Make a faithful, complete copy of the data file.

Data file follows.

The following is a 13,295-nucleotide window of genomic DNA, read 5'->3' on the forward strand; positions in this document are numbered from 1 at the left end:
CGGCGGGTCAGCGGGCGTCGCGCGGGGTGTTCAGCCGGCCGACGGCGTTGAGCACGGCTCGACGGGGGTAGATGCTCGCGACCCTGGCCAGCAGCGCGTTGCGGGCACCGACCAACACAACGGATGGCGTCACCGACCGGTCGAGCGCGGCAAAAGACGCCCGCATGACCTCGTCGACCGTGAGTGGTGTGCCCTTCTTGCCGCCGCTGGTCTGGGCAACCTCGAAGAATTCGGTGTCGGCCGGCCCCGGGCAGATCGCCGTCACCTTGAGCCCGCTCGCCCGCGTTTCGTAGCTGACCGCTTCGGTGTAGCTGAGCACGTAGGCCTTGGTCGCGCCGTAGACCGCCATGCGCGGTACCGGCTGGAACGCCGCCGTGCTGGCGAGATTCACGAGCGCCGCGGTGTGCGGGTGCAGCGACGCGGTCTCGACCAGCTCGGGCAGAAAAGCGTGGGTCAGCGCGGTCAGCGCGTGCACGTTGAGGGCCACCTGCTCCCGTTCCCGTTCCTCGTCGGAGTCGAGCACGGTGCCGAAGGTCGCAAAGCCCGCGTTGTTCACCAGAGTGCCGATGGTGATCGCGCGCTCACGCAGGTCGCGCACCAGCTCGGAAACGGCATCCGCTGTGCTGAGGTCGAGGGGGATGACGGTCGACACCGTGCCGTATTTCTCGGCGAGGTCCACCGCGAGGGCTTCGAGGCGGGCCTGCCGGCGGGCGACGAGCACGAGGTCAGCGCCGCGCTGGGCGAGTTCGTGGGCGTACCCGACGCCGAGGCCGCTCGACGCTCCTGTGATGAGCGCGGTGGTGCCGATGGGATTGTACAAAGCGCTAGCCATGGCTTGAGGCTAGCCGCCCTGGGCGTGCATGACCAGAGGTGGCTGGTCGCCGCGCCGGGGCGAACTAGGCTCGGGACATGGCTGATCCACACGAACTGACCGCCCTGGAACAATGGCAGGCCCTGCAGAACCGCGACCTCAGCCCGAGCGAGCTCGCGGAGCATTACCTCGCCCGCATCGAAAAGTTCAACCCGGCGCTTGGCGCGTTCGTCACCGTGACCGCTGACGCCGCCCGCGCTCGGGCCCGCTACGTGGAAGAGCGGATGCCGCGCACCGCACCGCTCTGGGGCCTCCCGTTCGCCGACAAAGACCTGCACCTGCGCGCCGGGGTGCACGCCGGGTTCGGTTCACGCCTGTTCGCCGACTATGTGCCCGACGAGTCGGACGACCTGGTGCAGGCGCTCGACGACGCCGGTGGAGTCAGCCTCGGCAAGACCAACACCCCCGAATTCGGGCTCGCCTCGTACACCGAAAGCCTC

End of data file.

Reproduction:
The following is a 13,295-nucleotide window of genomic DNA, read 5'->3' on the forward strand; positions in this document are numbered from 1 at the left end:
CGGCGGGTCAGCGGGCGTCGCGCGGGGTGTTCAGCCGGCCGACGGCGTTGAGCACGGCTCGACGGGGGTAGATGCTCGCGACCCTGGCCAGCAGCGCGTTGCGGGCACCGACCAACACAACGGATGGCGTCACCGACCGGTCGAGCGCGGCAAAAGACGCCCGCATGACCTCGTCGACCGTGAGTGGTGTGCCCTTCTTGCCGCCGCTGGTCTGGGCAACCTCGAAGAATTCGGTGTCGGCCGGCCCCGGGCAGATCGCCGTCACCTTGAGCCCGCTCGCCCGCGTTTCGTAGCTGACCGCTTCGGTGTAGCTGAGCACGTAGGCCTTGGTCGCGCCGTAGACCGCCATGCGCGGTACCGGCTGGAACGCCGCCGTGCTGGCGAGATTCACGAGCGCCGCGGTGTGCGGGTGCAGCGACGCGGTCTCGACCAGCTCGGGCAGAAAAGCGTGGGTCAGCGCGGTCAGCGCGTGCACGTTGAGGGCCACCTGCTCCCGTTCCCGTTCCTCGTCGGAGTCGAGCACGGTGCCGAAGGTCGCAAAGCCCGCGTTGTTCACCAGAGTGCCGATGGTGATCGCGCGCTCACGCAGGTCGCGCACCAGCTCGGAAACGGCATCCGCTGTGCTGAGGTCGAGGGGGATGACGGTCGACACCGTGCCGTATTTCTCGGCGAGGTCCACCGCGAGGGCTTCGAGGCGGGCCTGCCGGCGGGCGACGAGCACGAGGTCAGCGCCGCGCTGGGCGAGTTCGTGGGCGTACCCGACGCCGAGGCCGCTCGACGCTCCTGTGATGAGCGCGGTGGTGCCGATGGGATTGTACAAAGCGCTAGCCATGGCTTGAGGCTAGCCGCCCTGGGCGTGCATGACCAGAGGTGGCTGGTCGCCGCGCCGGGGCGAACTAGGCTCGGGACATGGCTGATCCACACGAACTGACCGCCCTGGAACAATGGCAGGCCCTGCAGAACCGCGACCTCAGCCCGAGCGAGCTCGCGGAGCATTACCTCGCCCGCATCGAAAAGTTCAACCCGGCGCTTGGCGCGTTCGTCACCGTGACCGCTGACGCCGCCCGCGCTCGGGCCCGCTACGTGGAAGAGCGGATGCCGCGCACCGCACCGCTCTGGGGCCTCCCGTTCGCCGACAAAGACCTGCACCTGCGCGCCGGGGTGCACGCCGGGTTCGGTTCACGCCTGTTCGCCGACTATGTGCCCGACGAGTCGGACGACCTGGTGCAGGCGCTCGACGACGCCGGTGGAGTCAGCCTCGGCAAGACCAACACCCCCGAATTCGGGCTCGCCTCGTACACCGAAAGCCTC